Thursday, May 9, 2019

Book 180: The Royals



"There were no more seasoned actors than the British royal family. Like an old vaudeville troupe, they filed on stage to go through their practiced routines. Looking like rouged curiosities, they performed at weddings and funerals. In costume, they still drew a few regular spectators, but they lose their biggest crowds with the departure of their ingenue Princess. They knew that they were viewed best from afar; up close, their imperfections showed."

Dates read: October 2-10, 2017

Rating: 6/10

I'll admit it: when I went to London, one of the first things I wanted to see was Buckingham Palace and the Changing of the Guard. It feels a little un-American, given that the whole reason the USA is a thing was rebelling against the crown, but I love the British monarchy. If someone wore Saint Edward's Crown, I want to know about them. The jewels, the castles, and the wide variety of people who have worn them/lived in them through the centuries is something I just can't tear myself away from.

The family currently occupying the throne are the Windsors, and Kitty Kelley's The Royals recounts their modern history. She starts with the changing of their name from Saxe-Coburg and Gotha to Windsor to downplay their Germanic origin in the World War I era, and traces the family through the divorces of Prince Charles and Prince Andrew (the book was originally published in the late 90s, shortly before the death of Diana, and while there is a bit of content added on to the later edition I had, the bulk of the material stops there). After some introductory material about the history of the House, she recounts it primarily by tracing the romances that have defined it: David and Wallis Simpson, Albert and Elizabeth Bowes-Lyon, Elizabeth and Phillip, Margaret and Antony Armstrong-Jones, Charles and Diana, and Andrew and Fergie.

Kelley's book lies somewhere between the tawdriness of an expose and glossiness of an official biography...she's looking to tell a behind-the-scenes story to get to who the Windsors actually are, but mostly avoids being sensationalistic. Kelley highlights the steely reserve of the Queen Mother, who held on to her grudge against Wallis Simpson until the day the latter died, and how her deep opposition to divorce was internalized by her daughter and trapped many of the family members in marriages long past their expiration date (and prevented one marriage from occurring at all, in Margaret's case). Queen Elizabeth II is shown to be both deeply devoted to her duty as monarch, and also as a woman who's fundamentally introverted and struggles with social relationships, including parenthood. And while Phillip hasn't always been faithful to his wife, he has always been loyal to The Firm, as he calls the royal family.

This is actually what interested me the most as I was reading the book...the line that the Windsors walk between being a family, with all the messiness that entails, and being an institution, which needs to show staying power and continue to have meaning in order to maintain relevance. The Queen can never just be a daughter, or sister, or mother, or wife...she is always the monarch and the figurehead of the Commonwealth. For some, like Princess Anne, who has famously inherited her father's stubborn prickliness, this seems to have worked out just fine. But for Prince Charles, with his almost painful earnestness, it's clear that a more traditionally middle-class/warmer household would have been better for him...I found myself feeling more sympathy for him than I would have expected after reading this book. He's not either of his parents' favorite (Phillip prefers Anne, while Elizabeth reportedly favors Andrew), and his obvious desire to be feel loved and be taken seriously is sad. Kelley doesn't let him off the hook for the issues in his marriage to Diana (nor does she let Diana off the hook for her own contributions to the breakdown), but reading about his obvious lasting devotion to Camilla made me glad for him that they finally ended up married.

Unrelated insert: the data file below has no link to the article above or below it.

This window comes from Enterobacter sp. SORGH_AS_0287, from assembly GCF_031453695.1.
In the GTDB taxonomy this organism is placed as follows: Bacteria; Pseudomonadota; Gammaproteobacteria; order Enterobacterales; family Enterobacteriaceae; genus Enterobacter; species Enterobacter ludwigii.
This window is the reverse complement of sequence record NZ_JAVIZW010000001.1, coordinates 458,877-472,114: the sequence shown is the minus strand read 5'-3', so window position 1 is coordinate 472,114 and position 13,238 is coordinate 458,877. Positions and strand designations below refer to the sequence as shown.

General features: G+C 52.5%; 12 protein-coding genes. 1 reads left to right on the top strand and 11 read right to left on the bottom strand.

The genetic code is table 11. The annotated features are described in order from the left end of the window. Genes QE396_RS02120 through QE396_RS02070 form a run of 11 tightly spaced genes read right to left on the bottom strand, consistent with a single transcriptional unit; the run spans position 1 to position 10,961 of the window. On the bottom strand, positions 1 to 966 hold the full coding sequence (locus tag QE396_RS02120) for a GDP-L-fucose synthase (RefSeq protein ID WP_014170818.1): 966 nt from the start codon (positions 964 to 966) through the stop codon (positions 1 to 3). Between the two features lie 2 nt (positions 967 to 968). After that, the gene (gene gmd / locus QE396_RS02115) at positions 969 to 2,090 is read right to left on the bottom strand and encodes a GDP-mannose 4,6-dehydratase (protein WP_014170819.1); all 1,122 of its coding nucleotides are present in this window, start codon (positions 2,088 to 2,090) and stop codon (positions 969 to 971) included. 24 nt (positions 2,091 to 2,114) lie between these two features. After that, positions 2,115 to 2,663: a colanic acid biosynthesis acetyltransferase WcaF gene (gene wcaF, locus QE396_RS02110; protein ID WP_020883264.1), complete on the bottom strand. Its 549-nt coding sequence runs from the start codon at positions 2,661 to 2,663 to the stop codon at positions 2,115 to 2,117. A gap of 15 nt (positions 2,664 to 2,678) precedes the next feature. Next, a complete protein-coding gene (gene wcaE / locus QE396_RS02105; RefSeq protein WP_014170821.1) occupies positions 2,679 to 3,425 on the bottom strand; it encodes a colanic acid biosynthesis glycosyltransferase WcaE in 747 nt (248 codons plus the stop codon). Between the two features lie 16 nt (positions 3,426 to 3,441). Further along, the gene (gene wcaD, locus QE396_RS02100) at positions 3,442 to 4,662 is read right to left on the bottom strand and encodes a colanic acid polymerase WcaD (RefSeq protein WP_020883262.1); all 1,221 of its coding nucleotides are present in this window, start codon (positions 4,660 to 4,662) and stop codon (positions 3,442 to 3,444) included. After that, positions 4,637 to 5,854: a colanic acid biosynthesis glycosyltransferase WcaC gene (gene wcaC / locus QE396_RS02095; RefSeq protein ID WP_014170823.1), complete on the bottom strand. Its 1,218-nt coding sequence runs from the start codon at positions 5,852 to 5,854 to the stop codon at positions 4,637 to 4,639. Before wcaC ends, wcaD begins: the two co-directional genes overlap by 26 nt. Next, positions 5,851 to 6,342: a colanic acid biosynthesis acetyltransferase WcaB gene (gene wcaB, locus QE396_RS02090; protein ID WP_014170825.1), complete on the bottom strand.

Like I said previously, I think Kitty Kelley does a pretty good job of including enough gossip to be dishy, but not going overboard and just printing every rumor she heard while doing research. Obviously the Windsors themselves may disagree, but she definitely paints portraits of them as people who are neither flawless example of nobility nor cartoon villains (well, later-in-life Margaret veers towards cartoon villainy but it doesn't seem gratuitous, at any rate). At the end of the day, I found myself glad that the families I was both born into and married into are warm and loving and free from public scrutiny, even if that scrutiny does come with the castles and the jewels and all that. This book is sure to entertain those who enjoy reading about the British royal family, but won't have much for those who aren't already disposed to be interested. It's long, but never feels like a slog.

Tell me, blog friends...do you know anyone who's been raised in the public eye because of who their parents were?

One year ago, I was reading: Children of Blood and Bone (review to come)

Two years ago, I was reading: Friday Night Lights

Three years ago, I was reading: The Witches of Eastwick

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